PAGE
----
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ddagsyn
09-21-2008, 10:45 AM
I live in Texas and lost power due to the hurriance. I purchased a generator and would like to know whether i need to have a permit to install a generator transfer switch.
Thanks

brownizs
09-21-2008, 10:50 AM
Depends on your area, and what the inspector says at City Hall. Some villages & Cities do not like Home Owners doing their own Electrical, while others could give a rat's ass what the home owner does.

Chris75
09-21-2008, 11:09 AM
If I were you I would install one of these, http://www.interlockkit.com/

Best bang for your buck.

ddagsyn
09-21-2008, 11:28 AM
Chris75,
I was on the site and if i understand the interlock technology. There is a XX amp breaker for the generator installed on the panel that feeds the other breakers in the event of a power outage, and it is designed so that it only operates if the main power source switch from the Power company is in the off position to prevent backfeed.
Please correct me if i am wrong.
Thanks

hj
09-21-2008, 11:35 AM
Because of the potential hazard of an improperly installed transfer switch, it should be inspected, and that means a building permit. Whether you as a homeowner can get the permit depends on the parameters of your local building department. Even though a homeowner is permitted to do much of his own work, that task may be one that they require be done by a licensed electrician.

Chris75
09-21-2008, 12:13 PM
Chris75,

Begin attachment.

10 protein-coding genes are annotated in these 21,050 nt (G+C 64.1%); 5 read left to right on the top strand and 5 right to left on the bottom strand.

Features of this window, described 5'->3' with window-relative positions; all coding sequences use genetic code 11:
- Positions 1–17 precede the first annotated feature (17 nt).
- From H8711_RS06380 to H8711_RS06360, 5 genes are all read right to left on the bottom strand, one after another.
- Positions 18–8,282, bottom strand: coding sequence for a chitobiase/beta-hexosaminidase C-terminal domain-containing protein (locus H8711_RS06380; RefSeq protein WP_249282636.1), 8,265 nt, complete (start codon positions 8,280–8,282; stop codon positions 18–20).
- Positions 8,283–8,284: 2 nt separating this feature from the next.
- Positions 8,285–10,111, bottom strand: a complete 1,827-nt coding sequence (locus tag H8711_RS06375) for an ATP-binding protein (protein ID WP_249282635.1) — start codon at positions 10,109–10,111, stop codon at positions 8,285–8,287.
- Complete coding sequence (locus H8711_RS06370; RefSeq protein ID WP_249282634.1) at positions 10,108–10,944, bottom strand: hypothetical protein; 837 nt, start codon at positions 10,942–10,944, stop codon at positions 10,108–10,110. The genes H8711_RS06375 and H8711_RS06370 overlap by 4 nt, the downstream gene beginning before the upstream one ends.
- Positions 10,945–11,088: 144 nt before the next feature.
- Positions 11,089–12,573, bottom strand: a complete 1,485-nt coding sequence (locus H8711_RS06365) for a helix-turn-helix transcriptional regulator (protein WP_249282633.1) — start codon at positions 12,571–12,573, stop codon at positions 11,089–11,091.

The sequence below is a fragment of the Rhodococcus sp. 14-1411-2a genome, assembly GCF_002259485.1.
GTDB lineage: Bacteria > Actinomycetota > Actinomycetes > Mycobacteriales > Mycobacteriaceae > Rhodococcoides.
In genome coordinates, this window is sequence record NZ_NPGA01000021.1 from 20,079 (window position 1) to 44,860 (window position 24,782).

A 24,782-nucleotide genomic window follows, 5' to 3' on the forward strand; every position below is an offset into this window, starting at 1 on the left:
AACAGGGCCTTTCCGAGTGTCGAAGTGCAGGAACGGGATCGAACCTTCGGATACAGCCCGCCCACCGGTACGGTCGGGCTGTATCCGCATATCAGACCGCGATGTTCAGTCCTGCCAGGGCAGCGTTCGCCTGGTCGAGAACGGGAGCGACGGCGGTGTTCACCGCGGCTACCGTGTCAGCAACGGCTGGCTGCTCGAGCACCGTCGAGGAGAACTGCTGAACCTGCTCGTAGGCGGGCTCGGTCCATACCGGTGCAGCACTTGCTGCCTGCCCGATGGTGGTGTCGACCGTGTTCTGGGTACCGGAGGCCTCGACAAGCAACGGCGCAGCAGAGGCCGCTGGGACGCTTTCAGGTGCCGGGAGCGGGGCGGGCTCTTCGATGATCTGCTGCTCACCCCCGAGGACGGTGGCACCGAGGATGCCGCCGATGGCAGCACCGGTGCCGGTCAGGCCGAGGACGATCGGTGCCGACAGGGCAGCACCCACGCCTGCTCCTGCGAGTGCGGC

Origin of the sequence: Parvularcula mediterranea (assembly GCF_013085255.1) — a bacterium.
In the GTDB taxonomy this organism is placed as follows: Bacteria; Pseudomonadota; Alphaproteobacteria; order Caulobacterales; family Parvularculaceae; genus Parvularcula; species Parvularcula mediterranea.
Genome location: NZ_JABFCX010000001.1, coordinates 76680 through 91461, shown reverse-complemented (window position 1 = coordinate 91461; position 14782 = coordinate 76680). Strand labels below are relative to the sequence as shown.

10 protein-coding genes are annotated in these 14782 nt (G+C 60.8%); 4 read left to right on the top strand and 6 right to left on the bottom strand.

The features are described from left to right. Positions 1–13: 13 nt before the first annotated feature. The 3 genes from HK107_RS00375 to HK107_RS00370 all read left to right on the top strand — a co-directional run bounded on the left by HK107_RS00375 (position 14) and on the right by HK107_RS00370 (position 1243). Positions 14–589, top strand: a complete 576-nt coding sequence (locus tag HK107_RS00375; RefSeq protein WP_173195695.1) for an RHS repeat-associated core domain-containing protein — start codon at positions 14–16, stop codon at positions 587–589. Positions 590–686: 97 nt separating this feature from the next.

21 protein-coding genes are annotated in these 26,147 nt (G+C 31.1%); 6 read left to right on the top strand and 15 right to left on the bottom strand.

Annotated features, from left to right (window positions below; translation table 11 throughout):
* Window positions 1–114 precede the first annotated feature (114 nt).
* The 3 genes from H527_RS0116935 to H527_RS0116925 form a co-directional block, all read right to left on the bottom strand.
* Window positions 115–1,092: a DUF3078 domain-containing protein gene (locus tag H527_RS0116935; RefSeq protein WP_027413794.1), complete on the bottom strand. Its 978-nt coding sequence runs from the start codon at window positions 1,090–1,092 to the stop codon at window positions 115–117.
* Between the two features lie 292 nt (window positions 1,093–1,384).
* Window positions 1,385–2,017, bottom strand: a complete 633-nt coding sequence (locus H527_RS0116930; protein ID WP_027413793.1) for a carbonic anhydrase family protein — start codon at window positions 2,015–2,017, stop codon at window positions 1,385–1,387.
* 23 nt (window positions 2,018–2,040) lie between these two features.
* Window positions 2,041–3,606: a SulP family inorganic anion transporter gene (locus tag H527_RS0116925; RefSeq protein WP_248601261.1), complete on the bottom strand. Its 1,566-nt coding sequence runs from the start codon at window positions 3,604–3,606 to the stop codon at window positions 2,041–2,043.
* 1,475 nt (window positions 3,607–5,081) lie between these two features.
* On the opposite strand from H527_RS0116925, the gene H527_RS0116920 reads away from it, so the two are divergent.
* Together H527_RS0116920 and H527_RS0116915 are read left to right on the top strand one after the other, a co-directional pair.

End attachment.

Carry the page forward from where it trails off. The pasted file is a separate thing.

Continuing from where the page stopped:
I was on the site and if i understand the interlock technology. There is a XX amp breaker for the generator installed on the panel that feeds the other breakers in the event of a power outage, and it is designed so that it only operates if the main power source switch from the Power company is in the off position to prevent backfeed.
Please correct me if i am wrong.
Thanks

That is correct and meets code with Article 702.6 of the NEC.

Billy_Bob
09-22-2008, 08:50 AM
In my area a permit would be required. But for your specific area of Texas, I have no idea. Ask your city/town or if you live in the county, ask the county or state.

The problem with connecting generators to your panel is that they can "back feed" into the electrical lines in the neighborhood, possibly electrocuting someone who thinks the power is off. So good idea to have it inspected whether you have to or not. (CYA)

Also as to generators, these provide "dirty power". Electronic things do not like the electricity provided by generators. Might possibly damage electronic things. Best to use a "power line conditioner" or a computer type UPS with power line conditioner between the generator and anything electronic.

For example I have a generator. When power goes out, I will directly connect my refrigerator, freezer, window A/C, or space heater. (Not all at once since not enough power.) But if I want to connect my computer, satellite TV, stereo, etc., I will connect my UPS between the generator and these.

I just run extention cords all over the place.

alternety
09-24-2008, 02:55 PM
The suggested device is a stamped metal plate. $150 is what I consider excessive profit. Square D also sells one for their equipment. But it does work.

If you use this sort of device, you must be aware of possible loads and disable things that could overload your generator. It is best done with a planned subpanel that contains only backup loads.

The dirtyness of generators is a function of each manufacturer's equipment. Many generators provide power that is just fine for any load. The inverter based units are probably the best and they allow a variable speed engine based on load vs the constant 3600 rpm (or 1800 for some) speed to maintain proper line frequency. This can improve fuel consumption and lower generator noise.